That’s the gist of TransUnion’s analysis of how Americans were managing credit card debt in the first quarter of this year. New credit card originations grew substantially in 2011 and the trend has continued in Q1 2012. A larger share of the new cards went to consumers with less-than-stellar credit scores, even as demand among prime borrowers also increased.
Both the delinquency rate and the average borrower’s indebtedness to credit cards fell on a quarterly basis, following increases in both categories in the previous two quarters, we learn. However, while delinquencies are in all-time-low territory, the average credit card debt has actually risen from its Q1 2011 level. Let’s take a closer look at the numbers.
Americans Get 20% More Credit Cards in 2011
The number of credit card accounts opened in 2011 was higher by 20 percent than the number of accounts opened in 2010, TransUnion tells us. Moreover, while in 2010 only 21.8 percent of the new accounts went to consumers with a VantageScore (a credit score maintained by the three national credit bureaus and ranging from 501 – 990) below 700, that ratio had grown to 24.2 percent in 2011 and was at 24.1 in Q1 2012.
The good news is that the increase in lending to sub-prime borrowers has not led to higher credit card delinquencies. In fact, the rate of late payments has fallen both in 2011 on a yearly basis and in Q1 2012 relative to the previous quarter.
Credit Card Delinquency Rate down to 0.73%
TransUnion reports that the U.S. credit card delinquency rate fell to 0.73 percent in Q1 2012, down from 0.78 percent in the previous quarter, but is virtually unchanged on a year-over-year basis. It is well below the historical averages, we are told.
It is worth pointing out that TransUnion’s quarterly reports are in many ways more valuable than the data we get from the credit card issuers’ monthly regulatory filings, because the credit bureau’s data give us a more comprehensive picture of Americans’ debt repayment behavior. While the issuers calculate their delinquency ratios on a per-account basis, rather than per customer, TransUnion measures it as the proportion of consumers who are late on a payment to any one of their credit cards. Moreover, the credit agency defines a payment as delinquent if it is 90 days or more past due, whereas the issuers use two different time periods: early-stage delinquencies for payments late by 30 – 59 days and late-stage delinquencies for payments overdue by 60 days or more. So TransUnion’s delinquency rate lies somewhere between the issuers’ delinquency and charge-off (default) rates (accounts are typically charged off as losses at 180 days after the date of the last payment).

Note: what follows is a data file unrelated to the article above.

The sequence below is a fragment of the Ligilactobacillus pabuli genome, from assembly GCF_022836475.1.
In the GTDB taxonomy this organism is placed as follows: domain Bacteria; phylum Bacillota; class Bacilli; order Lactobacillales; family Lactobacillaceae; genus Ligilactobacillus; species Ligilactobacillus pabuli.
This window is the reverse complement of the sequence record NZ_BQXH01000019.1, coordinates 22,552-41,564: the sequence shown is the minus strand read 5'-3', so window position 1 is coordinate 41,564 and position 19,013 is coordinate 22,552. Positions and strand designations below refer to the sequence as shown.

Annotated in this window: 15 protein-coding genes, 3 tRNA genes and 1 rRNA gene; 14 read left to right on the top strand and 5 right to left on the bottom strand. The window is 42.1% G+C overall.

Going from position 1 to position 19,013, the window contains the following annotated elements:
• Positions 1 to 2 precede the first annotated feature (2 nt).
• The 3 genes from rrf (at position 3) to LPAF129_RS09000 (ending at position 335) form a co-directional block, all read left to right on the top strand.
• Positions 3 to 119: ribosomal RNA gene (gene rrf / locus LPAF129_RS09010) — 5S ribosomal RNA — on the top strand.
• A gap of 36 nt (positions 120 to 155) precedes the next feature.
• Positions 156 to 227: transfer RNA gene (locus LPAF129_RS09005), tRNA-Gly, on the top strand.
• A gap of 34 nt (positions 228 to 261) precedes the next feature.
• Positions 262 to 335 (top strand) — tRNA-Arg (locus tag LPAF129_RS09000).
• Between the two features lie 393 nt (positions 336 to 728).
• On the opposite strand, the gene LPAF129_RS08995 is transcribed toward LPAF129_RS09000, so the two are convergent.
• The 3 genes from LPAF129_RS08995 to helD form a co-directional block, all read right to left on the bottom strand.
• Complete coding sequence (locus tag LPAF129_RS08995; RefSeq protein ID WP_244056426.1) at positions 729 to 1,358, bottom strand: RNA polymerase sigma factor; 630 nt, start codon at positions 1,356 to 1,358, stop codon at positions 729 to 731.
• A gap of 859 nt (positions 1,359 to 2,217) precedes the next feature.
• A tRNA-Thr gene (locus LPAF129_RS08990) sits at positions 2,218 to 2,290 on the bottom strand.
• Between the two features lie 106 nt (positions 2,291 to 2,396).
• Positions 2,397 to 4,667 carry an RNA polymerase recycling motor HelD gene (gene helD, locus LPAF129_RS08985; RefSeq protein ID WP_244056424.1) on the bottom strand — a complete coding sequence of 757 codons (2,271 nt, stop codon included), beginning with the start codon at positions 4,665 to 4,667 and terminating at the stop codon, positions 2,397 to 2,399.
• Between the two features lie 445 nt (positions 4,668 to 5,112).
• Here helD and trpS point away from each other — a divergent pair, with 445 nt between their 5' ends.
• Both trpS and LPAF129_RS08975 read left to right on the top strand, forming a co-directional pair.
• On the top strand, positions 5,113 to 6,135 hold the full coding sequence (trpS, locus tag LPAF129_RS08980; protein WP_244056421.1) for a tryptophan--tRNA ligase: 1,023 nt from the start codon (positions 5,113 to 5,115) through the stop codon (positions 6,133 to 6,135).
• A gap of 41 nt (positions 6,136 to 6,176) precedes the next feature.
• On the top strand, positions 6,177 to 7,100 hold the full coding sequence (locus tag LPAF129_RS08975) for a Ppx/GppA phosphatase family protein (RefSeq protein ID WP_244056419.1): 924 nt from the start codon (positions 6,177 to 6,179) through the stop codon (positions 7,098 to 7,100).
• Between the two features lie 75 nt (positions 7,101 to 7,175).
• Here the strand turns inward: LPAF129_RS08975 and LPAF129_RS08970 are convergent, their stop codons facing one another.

Mississippi Has the Highest Delinquency Rate, North Dakota – the Lowest
In Q1 2012, only three states and the District of Columbia saw an increase in their delinquency rates. Listed below are the states leading both ends of TransUnion’s table of credit card delinquencies:
1. Mississippi — 1.16%.
2. Georgia — 0.99%.
3. Alabama — 0.97%.
4. Arkansas — 0.97%.
47. Nebraska — 0.49%.
48. Iowa — 0.48%.
49. South Dakota — 0.41%.
50. North Dakota — 0.33%.
The biggest year-over-year delinquency decline was measured in South Dakota – 22.64 percent.
Credit Card Debt Slightly Up
On average, credit card debt per borrower fell by $242 in Q1 2012 on a quarterly basis, to $4,962, but the current level is higher by $283 than the one measured in Q1 2011 — $4,679 — which was the lowest in 10 years.
Here is the list of the leading states by average credit card debt per borrower on both ends of the agency’s quarterly table:
1. Alaska — $6,801.
2. Colorado — $5,729.
3. North Carolina — $5,626.
4. Connecticut — $5,501.
47. South Dakota — $4,251.
48. West Virginia?á– $4,226.
49. North Dakota?á– $3,998.
50. Iowa — $3,893.
The biggest year-over-year decline in credit card debt was recorded in Mississippi — 3.98 percent — and the biggest increase — in New Jersey — 11.75 percent.
TransUnion’s is only the latest report to show a continuing decline in the nation’s credit card delinquency rate. Moody’s, a credit ratings agency, reported an all-time-record-low delinquency rate in March (measured as the ratio of payments late by 30 days or more) and all six-biggest U.S. card issuers recorded a decrease for the month. Moreover, the ongoing decline of the early-stage delinquency rate (payments late by 30 – 59 days) indicates that the headline rate will keep falling for some more time to come.
On the other hand, the aggregate amount of credit card debt, having fallen precipitously in the wake of the Lehman collapse in September 2008, seems to have bottomed out and may be on the rise again. The current level — $803.63 billion — is still very close to the post-Lehman low of $789.6 billion recorded in April of last year, but credit is now more readily available and Americans are more willing to use it. The good news is that, even as they are once again spending more freely, Americans are also paying back a much bigger share of the principal than they have done historically.
Here is a nice infographic that came with TransUnion’s report:
Image credit: Jtimothyking.com.